“The guards would wake all the girls up at 4 a.m. to count them by kicking on their mats. … G cried when she told me she kept hoping her mother would show up to take her out of that horrible place, but that never happened. … G overheard a girl asking to make a phone call to her family, but she was told they did not allow girls to make phone calls while detained. “

    — Alma Poletti, an investigator for Washington’s attorney general, interviewed eight children who were separated from their families and sent to the Seattle area for care and detention. “The place was freezing …The girls placed their mats in the floor very close to one another, since there was not enough space to fit them more comfortably. Girls as young as 3 years old were detained in this place and without their mothers,” Poletti wrote. She said one girl, 14, referred to as “G,” “felt hungry most of the time she was there because the food they provided her wasn’t good in quality or quantity.” “G” couldn’t sleep through the night, Poletti added.

    “The placement of children with sponsors who have not been subject to the degree of evaluation and screening required by New Jersey law in all other circumstances substantially increases the risk that such children will be abused or neglected.”

    — Christine Norbut-Beyer, the commissioner of the New Jersey Department of Children and Families, said the Office of Refugee Resettlement’s rules for taking care of children placed in foster care are less rigorous than state laws in New Jersey. “The home study requirements in ORR policy also fall short of requirements imposed by New Jersey law on all other foster care or adoptive placements in the state,” she wrote. “This is important because it shows that a child’s conditions in custody under ORR might meet federal guidelines, but don’t meet state laws.”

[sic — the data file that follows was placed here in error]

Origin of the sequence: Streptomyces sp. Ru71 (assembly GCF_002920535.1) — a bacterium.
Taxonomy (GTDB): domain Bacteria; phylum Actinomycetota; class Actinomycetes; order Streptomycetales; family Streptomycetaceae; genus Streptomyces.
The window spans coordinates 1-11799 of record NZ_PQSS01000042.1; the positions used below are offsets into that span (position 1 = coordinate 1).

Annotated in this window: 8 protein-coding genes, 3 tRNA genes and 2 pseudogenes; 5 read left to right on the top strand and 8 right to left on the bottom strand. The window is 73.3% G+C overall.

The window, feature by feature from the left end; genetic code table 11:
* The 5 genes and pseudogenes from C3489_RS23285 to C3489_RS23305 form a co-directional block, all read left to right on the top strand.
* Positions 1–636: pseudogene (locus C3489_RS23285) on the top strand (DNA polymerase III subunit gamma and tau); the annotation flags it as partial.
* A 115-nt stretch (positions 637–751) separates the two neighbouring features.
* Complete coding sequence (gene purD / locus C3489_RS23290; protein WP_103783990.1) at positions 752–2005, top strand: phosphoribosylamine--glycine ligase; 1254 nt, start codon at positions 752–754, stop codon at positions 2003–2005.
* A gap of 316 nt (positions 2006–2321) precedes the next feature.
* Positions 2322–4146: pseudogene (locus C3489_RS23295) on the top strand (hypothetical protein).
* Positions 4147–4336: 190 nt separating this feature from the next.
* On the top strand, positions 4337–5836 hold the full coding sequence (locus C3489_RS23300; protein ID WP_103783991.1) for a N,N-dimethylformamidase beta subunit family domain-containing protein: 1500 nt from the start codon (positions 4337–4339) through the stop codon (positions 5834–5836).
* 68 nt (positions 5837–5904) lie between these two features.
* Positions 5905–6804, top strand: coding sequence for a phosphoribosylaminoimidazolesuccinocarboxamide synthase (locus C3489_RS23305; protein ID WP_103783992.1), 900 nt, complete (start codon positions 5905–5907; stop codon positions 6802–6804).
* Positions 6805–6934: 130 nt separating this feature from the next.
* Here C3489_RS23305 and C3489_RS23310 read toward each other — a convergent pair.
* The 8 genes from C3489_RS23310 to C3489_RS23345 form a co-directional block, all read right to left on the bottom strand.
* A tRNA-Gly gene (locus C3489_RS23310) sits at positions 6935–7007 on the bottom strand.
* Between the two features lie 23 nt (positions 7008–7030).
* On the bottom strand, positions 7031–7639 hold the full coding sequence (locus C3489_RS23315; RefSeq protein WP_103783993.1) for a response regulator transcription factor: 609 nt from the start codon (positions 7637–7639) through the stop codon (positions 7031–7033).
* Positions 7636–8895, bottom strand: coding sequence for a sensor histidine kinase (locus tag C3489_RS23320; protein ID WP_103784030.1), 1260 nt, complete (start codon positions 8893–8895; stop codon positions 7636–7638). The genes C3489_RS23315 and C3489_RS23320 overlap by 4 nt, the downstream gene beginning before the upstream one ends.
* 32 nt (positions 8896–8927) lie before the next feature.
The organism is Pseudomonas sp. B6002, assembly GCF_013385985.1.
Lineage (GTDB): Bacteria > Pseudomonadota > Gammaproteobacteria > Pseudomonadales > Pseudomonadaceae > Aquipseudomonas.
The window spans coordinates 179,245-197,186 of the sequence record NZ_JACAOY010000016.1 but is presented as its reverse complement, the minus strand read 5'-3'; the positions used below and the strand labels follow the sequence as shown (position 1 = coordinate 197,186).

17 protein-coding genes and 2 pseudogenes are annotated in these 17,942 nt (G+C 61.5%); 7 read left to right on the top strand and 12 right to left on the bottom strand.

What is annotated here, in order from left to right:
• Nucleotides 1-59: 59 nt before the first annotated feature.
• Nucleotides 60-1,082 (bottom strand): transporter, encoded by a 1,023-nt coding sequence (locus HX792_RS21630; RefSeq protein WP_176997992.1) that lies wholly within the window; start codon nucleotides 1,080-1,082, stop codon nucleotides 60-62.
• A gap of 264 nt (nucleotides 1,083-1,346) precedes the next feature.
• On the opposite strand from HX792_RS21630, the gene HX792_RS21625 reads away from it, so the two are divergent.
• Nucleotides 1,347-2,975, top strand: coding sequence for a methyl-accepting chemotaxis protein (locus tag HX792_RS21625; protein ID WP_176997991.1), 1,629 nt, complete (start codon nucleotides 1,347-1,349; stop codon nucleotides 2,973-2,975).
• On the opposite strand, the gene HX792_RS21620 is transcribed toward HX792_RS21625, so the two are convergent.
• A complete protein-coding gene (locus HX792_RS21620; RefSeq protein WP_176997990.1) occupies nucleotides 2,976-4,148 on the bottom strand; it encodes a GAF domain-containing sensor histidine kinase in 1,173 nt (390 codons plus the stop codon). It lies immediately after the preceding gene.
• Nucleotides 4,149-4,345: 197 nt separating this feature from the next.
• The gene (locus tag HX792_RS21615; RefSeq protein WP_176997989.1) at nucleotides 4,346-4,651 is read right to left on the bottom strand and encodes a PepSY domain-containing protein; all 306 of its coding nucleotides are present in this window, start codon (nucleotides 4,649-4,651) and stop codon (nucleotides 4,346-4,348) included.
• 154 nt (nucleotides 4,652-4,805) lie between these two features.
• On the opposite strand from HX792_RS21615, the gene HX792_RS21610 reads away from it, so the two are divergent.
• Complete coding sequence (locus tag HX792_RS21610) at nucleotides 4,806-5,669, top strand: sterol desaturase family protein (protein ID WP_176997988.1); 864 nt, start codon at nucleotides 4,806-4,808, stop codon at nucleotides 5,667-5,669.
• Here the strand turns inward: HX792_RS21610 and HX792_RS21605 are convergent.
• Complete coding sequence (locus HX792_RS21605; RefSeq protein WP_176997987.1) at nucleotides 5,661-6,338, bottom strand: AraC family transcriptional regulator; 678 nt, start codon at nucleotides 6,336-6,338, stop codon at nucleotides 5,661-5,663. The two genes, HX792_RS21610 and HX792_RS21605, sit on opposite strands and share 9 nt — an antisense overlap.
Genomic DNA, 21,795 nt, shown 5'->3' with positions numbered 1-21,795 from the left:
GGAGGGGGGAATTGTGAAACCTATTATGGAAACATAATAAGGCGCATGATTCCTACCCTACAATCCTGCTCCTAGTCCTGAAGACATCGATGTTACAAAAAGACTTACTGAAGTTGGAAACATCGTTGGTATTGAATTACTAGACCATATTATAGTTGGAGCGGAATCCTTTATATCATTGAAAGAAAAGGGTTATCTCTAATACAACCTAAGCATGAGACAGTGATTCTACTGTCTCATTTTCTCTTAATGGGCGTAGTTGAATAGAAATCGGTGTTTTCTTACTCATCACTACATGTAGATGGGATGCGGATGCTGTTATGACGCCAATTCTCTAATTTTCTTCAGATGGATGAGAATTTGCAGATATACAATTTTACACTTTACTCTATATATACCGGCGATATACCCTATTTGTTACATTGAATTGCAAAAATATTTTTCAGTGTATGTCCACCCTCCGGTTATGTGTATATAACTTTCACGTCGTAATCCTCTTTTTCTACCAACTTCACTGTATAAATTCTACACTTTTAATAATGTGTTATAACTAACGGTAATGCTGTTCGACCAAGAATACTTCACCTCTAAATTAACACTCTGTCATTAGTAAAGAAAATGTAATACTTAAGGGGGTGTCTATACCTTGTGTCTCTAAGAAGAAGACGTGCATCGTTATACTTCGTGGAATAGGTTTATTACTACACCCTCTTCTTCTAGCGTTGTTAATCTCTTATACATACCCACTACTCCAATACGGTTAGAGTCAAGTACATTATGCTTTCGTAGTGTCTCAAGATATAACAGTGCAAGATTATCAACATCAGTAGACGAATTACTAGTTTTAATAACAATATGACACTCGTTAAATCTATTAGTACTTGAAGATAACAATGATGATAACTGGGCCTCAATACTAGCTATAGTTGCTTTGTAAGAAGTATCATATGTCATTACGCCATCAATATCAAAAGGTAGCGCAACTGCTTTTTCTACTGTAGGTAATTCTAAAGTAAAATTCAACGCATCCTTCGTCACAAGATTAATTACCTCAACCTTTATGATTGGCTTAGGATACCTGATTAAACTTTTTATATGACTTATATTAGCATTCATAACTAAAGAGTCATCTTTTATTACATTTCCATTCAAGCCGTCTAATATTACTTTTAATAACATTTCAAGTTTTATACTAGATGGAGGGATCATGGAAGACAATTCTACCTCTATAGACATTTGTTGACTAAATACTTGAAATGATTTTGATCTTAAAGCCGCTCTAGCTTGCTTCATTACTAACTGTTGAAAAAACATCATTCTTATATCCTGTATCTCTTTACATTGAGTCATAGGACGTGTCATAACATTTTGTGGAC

“ORR does not provide information to [relevant state agencies] about the specific location or placement of unaccompanied minors.

    — Marcela Ruiz, the chief of the Immigration and Refugees Program Branch of the California Department of Social Services, added in her statement that “state-funded programs that serve unaccompanied minors in California rely on the State’s funding to support outreach, identification, and referral services.”

    What advocates say

    “I simply cannot believe that my government could have done this to these people.”

    — Taylor Levy, the legal coordinator for the nonprofit Annunciation House, testified that he had worked with asylum seekers at the border for nine years. “I have borne witness to countless stories of rape, torture and murder. Despite all of this, I have never been as emotionally impacted by anything as intensely as I have been working with these mothers and fathers as they desperately struggle to be reunited with their minor children.”

    “It is evident to [Kids in Need of Defense] that there is no consistent policy for ensuring communication among separated children and parents.”

    — Jennifer Podkul, policy director for KIND, which provides legal assistance to children in immigration court.

    What medical experts say

    “Prolonged stress (also known as toxic stress) can permanently disrupt the structure and function of a child’s developing brain. These changes can manifest as greater likelihood of adopting unhealthy behaviors (e.g., smoking and illicit drug use), increased risk of diseases (e.g., obesity, heart disease and cancer), depression and socioeconomic inequalities.”

    — Howard Zucker, the Commissioner of the New York State Department of Health. In a separate testimony, Mitchell Katz, president and CEO of New York City’s public health care system, said that “NYC Health + Hospitals have treated several children who, based upon information provided to us in the course of taking patient histories, were separated from their families at the southwestern United States border … for such condition as asthma, strep throat, and suicidal ideation.”